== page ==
9th Grade Math Practice Test
http://www.grc.nasa.gov/WWW/K-12/p_test/math_pro1.html
Practice questions designed for students who want to test their skills at the end of the ninth grade level; a compilation of the minimum requirements that students should know by the time they reach the end of 9th grade.

2nd Grade 2005 California Standards Test in English-Language Arts
http://www.cde.ca.gov/ta/tg/sr/documents/rtqgr2ela.pdf
Released test items from the 2nd Grade 2005 CST

6th-8th Grade 2005 California Standards Test in History/Social Studies
http://www.cde.ca.gov/ta/tg/sr/documents/rtqgr8history.pdf
Released test items from the 6th-8th grade 2005 CST

4th Grade 2005 California Standards Test in Mathematics
http://www.cde.ca.gov/ta/tg/sr/documents/rtqgr4math.pdf
Released test items from the 4th grade 2005 CST


Many of the ideas shared in this section are based on my learning from work with Cindy Tucker, John Schiller, Don Russell, Kevin Feldman, Doreen Heath-Lance, Joan Easterday and Jane Escobedo at the Sonoma County Office of Education. I have benefited from a collegial working relationship with these individuals and express my appreciation here.

 

Go to Part 4- Foundations for Student Achievement

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Part 4: Foundations for Student Achievement

 

Best Practices and Community Learning Groups

An area of interest and study at many schools focuses on "best practices." Best practice study can happen individually, through small learning community groups, or whole faculty gatherings where educators analyze student learning. For some this involves reading research articles or books published by education researchers. In other forms it can occur by watching videos, listening to audio recordings or related electronic materials published on the World Wide Web. The common thread found in these efforts is a recognition becoming an effective educator is a life-long task; teacher learning doesn't end when a state teaching credential arrives in the mail. One teacher summed up these actions in saying, "You don't have to be sick to get better. "

Dennis Fox of the Southern California Assessment Center finds that school learning teams focus on three types of data when studying their student performance in their schools:

  • Outcome Data
  • Demographic Data
  • Instructional Program Data

Here's a more detailed description of each:

Outcome Data-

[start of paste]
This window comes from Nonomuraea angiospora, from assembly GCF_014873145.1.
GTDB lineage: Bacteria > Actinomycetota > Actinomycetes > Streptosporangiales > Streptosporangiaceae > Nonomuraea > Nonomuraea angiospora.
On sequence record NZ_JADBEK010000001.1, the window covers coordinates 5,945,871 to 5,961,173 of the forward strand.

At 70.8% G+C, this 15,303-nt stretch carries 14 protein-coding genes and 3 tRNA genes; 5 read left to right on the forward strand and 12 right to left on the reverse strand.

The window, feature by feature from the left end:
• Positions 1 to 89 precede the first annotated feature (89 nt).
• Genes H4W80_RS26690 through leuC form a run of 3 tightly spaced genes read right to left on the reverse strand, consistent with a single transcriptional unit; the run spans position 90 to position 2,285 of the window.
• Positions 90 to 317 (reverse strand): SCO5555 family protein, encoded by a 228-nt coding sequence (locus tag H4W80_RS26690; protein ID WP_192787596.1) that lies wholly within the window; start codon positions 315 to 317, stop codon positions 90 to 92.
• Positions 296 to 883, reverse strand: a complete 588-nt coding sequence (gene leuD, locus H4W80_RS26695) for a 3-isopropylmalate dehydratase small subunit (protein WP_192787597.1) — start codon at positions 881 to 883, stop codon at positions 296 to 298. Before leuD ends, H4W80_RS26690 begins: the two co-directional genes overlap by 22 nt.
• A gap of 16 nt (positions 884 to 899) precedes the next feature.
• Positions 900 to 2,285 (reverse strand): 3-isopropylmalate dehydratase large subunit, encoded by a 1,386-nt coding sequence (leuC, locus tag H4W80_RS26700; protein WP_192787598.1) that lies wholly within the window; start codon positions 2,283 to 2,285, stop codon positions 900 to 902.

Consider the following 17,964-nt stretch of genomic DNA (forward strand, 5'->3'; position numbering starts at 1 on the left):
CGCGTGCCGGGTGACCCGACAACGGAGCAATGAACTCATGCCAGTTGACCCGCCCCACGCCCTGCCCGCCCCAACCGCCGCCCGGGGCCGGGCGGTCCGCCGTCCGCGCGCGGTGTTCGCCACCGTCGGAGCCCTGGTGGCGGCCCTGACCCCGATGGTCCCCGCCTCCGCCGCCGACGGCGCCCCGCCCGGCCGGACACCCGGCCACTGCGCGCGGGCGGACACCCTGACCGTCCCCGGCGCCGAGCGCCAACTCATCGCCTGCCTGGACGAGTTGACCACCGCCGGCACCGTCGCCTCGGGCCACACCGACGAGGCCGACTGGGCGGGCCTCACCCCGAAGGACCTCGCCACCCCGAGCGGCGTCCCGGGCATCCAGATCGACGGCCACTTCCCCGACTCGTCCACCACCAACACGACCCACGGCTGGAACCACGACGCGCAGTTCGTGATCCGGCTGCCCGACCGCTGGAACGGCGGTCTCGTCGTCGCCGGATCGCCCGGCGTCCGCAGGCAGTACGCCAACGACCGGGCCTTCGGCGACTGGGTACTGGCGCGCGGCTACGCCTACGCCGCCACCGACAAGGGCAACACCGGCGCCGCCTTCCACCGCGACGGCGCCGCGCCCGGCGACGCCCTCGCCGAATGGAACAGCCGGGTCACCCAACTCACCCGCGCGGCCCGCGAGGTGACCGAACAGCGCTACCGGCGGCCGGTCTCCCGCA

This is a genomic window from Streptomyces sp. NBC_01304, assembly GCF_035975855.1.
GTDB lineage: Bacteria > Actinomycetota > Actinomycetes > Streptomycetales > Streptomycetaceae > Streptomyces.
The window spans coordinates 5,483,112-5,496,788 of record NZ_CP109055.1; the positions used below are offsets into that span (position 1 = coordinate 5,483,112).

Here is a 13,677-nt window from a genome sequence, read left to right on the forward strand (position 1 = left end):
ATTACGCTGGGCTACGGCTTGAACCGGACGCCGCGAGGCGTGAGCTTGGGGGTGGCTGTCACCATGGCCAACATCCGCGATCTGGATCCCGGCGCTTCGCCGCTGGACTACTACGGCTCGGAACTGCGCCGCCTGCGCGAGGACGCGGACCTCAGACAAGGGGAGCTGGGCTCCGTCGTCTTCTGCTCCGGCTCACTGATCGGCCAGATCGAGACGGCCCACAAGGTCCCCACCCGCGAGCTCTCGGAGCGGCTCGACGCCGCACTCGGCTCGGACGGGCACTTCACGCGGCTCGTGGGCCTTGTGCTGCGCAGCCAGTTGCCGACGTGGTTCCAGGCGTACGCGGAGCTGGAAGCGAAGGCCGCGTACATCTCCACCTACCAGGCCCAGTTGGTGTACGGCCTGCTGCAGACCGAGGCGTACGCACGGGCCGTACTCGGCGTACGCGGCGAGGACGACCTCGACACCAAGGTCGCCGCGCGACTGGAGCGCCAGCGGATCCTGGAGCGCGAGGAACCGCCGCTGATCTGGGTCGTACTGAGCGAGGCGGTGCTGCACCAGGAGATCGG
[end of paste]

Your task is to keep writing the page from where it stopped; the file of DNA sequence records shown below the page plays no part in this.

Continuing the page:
• describes how a student or group of students is doing at a particular point in time, and/or over time
  • communicate the degree to which a student or group of students has acquired specified knowledge and/or skills
  • are measurable

Examples of outcome data include: the California Standards Test, district benchmark exams, surveys, observations, a course's final exam , chapter tests, report cards, performances, and portfolios.

Online materials available for obtaining outcome data about your school/district:

California Standards Test Results
http://star.cde.ca.gov/star2008/Viewreport.asp

Educational Results Partnership
http://edresults.org/data/

Demographic Data-

  • used help to understand students and their unique needs
  • provides vital information regarding students, their families, and community
  • identify factors that must be considered in instructional decision-making

Examples of demographic data include: language proficiency, ethnicity, parent education, gender, mobility, family support, discipline, family, special program participation.

Online materials available for obtaining demographic data about your students:

California English Language Development Test Results

Healthy Kids Survey
http://www.wested.org/cs/chks/print/docs/chks_bsearch.html

Instructional Program Data -

  • refer to variables over which the staff has some degree of control
  • help the staff make effective instructional decisions
  • include information related to school/district efforts to promote a high level of student achievement

Examples of instructional program data includes: curriculum organization, instructional time, instructional strategies, materials/equipment/supplies, budget, family, special programs, class assignments.

Online materials for obtaining instructional program data includes:

Listing of State Adopted Instructional Materials
http://www.cde.ca.gov/ci/cr/cf/ap1/plsearch.asp

Textbook Publisher Links
http://www.scoe.org/pub/htdocs/textbook-publishers.html

 

As learning communities develop understandings of their students through demographic data, they shape their instructional programs using instructional program data. Outcome data then reflects the application of instructional programs. Teachers have control of their instructional programs applying time, curriculum, expertise, special programs, budgets, and resources to meet the needs of their school's students.

In this process of examining data and responding to student needs, educators frequently wonder about other schools. Questions similar to the following are presented:

  • "How have other schools responded to these needs?"
  • "We surely aren't the first school looking at the issue of high numbers of English language learners...do we need to reinvent the wheel?"
  • "X School has at least 50% of their school's population receiving free and reduced lunches, I wonder what they did?"

Looking online their are a range of different materials to help schools network about best practices. Here's a sampling of best practice resources:

National Center for Educational Achievement Library
http://www.nc4ea.org/index.cfm/e/library

SCOE Instructional Strategy Videos with Anita Archer
http://www.scoe.org/pub/htdocs/archer-videos.html

All ThingsPLC
http://www.allthingsplc.info/

 

Go to Part 5- Databases and Spreadsheets

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Part 5: Databases and Spreadsheets